Responding to North Korean Nuclear First Use: So Many Imperatives, So Little Time- National Security Report
JOHNS HOPKINS UNIV LAUREL MD LAUREL United States
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What if North Korea were to actually use one or more nuclear weapons How should the United States respond The singularly important US prewar objective is to deter nuclear war, but once nuclear weapons have been unleashed, this objective will immediately become moot. US post-nuclear-attack imperatives will likely include 1 physically preventing further use of nuclear weapons by North Korea 2 cognitively dissuading further North Korean nuclear use 3 convincing other adversaries that nuclear use is a horrendous idea 4 allaying allies concerns about extended deterrence 5 satisfying domestic political demands 6 conforming to international law and 7 last, and quite possibly least, restoring the nuclear taboo. We address each of these imperatives in turn. Our goal is not to determine the correct response to North Korean nuclear first use but rather to identify the principal considerations involved in each of these imperatives. Fulfilling all these diverse imperatives in any particular scenario is highly improbable, so we also briefly address the relative priorities among several of them. We conclude with a discussion of the roles of the research and analysis community, the public, and political and military elites who may find themselves in positions of advising the president in a future nuclear crisis.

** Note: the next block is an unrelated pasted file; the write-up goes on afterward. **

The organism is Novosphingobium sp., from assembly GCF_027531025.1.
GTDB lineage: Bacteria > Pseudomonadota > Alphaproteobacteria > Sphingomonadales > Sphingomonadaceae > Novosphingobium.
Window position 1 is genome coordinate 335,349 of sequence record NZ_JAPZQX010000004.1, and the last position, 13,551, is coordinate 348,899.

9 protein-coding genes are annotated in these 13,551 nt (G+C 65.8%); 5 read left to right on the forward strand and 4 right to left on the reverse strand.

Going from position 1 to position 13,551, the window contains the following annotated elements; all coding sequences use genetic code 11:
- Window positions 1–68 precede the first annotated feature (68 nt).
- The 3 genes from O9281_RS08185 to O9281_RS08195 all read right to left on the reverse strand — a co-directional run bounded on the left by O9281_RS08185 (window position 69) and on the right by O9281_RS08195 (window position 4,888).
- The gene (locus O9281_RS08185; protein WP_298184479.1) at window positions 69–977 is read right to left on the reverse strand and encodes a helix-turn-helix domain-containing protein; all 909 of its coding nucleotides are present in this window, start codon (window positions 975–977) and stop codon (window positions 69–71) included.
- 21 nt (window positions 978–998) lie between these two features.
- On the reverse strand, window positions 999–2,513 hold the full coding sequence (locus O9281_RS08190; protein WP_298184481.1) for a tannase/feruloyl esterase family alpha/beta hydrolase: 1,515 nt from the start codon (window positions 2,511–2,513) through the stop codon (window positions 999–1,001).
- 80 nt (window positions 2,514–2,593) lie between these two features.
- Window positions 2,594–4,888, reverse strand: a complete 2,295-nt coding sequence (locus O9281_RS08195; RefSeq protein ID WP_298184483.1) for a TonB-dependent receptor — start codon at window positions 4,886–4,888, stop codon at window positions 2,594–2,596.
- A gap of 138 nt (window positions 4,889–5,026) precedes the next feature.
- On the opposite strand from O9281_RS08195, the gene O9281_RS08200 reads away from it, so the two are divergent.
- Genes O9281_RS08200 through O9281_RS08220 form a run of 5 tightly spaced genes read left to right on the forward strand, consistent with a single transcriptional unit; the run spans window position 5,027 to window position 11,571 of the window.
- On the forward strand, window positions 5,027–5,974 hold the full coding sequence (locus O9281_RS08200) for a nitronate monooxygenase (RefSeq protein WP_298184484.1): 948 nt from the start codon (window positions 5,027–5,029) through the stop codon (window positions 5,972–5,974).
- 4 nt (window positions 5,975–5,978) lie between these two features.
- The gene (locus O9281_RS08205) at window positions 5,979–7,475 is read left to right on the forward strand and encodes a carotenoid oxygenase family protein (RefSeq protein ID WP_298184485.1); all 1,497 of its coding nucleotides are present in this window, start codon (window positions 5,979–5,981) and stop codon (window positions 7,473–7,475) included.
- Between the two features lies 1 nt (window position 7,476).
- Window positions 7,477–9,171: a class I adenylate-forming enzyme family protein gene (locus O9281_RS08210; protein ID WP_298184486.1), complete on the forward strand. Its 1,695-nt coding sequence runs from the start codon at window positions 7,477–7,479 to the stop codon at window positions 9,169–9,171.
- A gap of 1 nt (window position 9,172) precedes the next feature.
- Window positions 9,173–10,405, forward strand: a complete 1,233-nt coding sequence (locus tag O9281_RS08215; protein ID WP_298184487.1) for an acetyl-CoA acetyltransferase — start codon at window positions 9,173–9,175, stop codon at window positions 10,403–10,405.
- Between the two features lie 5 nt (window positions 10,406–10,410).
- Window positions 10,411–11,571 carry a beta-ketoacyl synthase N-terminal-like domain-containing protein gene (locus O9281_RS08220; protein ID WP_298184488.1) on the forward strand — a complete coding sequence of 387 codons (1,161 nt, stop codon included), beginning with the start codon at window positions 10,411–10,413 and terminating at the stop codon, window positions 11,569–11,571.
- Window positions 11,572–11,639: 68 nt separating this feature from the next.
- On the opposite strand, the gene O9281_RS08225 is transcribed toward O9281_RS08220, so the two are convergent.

- Government and Political Science
- Nuclear Warfare